On the surface, a gang of white boys piling on one black boy sure looked like it could be a hate crime.
As it turns out, there was more to the story regarding the April 16 attack in an Edmonton schoolyard.
It wasn’t a fair fight, but a police investigation determined it was also not a hate crime.
A video of the incident, during which the 14-year-old was swarmed and beaten is painful to watch. It made local news and the “racist” incident was featured on the CBC The National.
That seven boys, all aged 14 but for one 12-year-old, attacked one boy is profoundly disturbing. Whoever stood back to video this is just as guilty as his bully buddies who kicked, punched and put the victim in a chokehold.
Predictably, some swiftly concluded this attack was purely driven by racial hatred. The facts be damned.
They didn’t talk to the boys involved.
But police did.
The hate crimes unit concluded this incident didn’t meet the Criminal Code criteria for a hate crime.
“There is still not sufficient evidence that this event was motivated by hate bias or prejudice toward the complainant’s race,” said Edmonton Police Service chief Dale McFee. “As such, it does not currently meet the Criminal Code threshold for a hate-motivated crime.”
During the melee one of the boys yelled out the nasty N-word. McFee rightfully acknowledged this as “highly inappropriate” but not sufficient to meet hate crime standards.
Police discovered the boys had a troubled history but didn’t elaborate.
“Our investigation currently shows this began as a consensual schoolyard fight and was part of an ongoing dispute between a group of male youths, that reportedly started last year,” said McFee.
Admittedly, McFee’s choice of the word consensual is cringeworthy considering that the victim was grossly outnumbered. McFee opened himself up to criticism and is obliged to explain why police arrived at this conclusion.
Police everywhere are working under a microscope, constantly being accused of discriminating against minorities. With budgets being slashed and calls to defund them, they can’t afford to be careless or callous.
After hearing the results of the investigation, one anti-racism activist with A Fight For Equality insisted it was a hate crime and said charges should be laid against the boys. Essentially, this is a demand for police to ignore the Criminal Code.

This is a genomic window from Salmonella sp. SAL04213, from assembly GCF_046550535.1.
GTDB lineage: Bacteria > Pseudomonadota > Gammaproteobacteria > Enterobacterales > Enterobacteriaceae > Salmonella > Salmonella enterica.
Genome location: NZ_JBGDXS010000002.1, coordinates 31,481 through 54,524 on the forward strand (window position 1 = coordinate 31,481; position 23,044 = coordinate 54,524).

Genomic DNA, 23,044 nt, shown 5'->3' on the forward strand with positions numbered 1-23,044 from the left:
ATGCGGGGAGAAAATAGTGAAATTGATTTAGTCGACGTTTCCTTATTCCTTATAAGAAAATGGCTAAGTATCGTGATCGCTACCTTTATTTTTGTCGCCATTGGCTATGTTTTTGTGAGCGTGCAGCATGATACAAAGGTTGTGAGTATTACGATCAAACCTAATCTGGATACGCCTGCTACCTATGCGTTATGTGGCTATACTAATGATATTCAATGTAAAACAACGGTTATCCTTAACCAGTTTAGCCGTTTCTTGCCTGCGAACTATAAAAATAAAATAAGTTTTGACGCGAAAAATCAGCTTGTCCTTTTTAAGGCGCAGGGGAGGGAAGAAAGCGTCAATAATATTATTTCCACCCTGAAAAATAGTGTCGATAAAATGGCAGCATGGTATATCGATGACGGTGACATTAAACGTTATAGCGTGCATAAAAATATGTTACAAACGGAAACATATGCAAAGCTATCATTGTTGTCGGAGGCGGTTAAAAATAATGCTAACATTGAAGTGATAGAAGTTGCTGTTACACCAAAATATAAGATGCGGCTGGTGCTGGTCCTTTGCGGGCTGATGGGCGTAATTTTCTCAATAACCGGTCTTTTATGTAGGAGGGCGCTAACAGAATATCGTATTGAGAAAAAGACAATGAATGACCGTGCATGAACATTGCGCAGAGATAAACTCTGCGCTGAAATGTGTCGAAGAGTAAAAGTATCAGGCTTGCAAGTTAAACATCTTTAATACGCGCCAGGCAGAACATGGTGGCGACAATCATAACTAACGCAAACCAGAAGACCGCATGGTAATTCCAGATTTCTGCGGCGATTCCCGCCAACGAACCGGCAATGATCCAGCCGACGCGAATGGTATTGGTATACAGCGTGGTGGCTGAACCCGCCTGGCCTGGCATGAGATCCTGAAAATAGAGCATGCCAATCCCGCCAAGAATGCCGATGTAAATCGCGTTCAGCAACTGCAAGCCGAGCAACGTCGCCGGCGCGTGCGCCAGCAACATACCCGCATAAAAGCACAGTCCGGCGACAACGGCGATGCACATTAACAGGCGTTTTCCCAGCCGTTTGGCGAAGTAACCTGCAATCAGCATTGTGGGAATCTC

Canada cannot ever go down that slippery slope.
Other activists accused police of not getting the zero-tolerance for hate crimes message across.
What are they doing as activists to bring people with all skin colours together and repair relations in communities? How are they helping to teach their children tolerance and that beating up anyone is unacceptable?
Knee-jerk reactions fuel division, create unwarranted fear and anger, and are grossly unfair to victims and perpetrators. To wrongly insist this was hate crime doesn’t help these boys who should be the priority. It ignores the root of why this happened and interferes with determining appropriate punishment. A problem, not honestly addressed, doesn’t get fixed.
The reaction to this incident is symptomatic of a growing Canada-wide problem.
McFee dared to say race wasn’t a factor. This is something Canadians are increasingly afraid to say out loud, even when true.
These days, people who denounce or even question accusations of race-based hate are – sometimes viciously – targeted as racist. That’s a bad thing to be. False accusations can destroy reputations.
Race baiters, seeking to support agendas or personal biases, skillfully use this fear tactic to silence anyone who challenges potentially unfounded claims.
We must cautiously discern between those who earnestly want unity and seek to protect victims of hate and those seeking to serve their own interests.
Yes, there are racists in Canada.
No, Canada’s not a systematically racist country.
When Canadians learn someone has been the victim of a hate crime it tears at their hearts. They generously support activist groups who fundraise off of every incident. Ironic isn’t it?
Moving forward, we must tread carefully on this issue of alleged systematic racism some insist permeates Canada.
Meanwhile, the definition of hate-crime victims sometimes gets confusing.
If seven black boys had attacked one white boy would anyone call it a hate crime? Or would it have been recognized for what it was?
In today’s climate that’s an uncomfortable, but fair, question.
Linda Slobodian is the Manitoba Political Columnist for the Western Standard.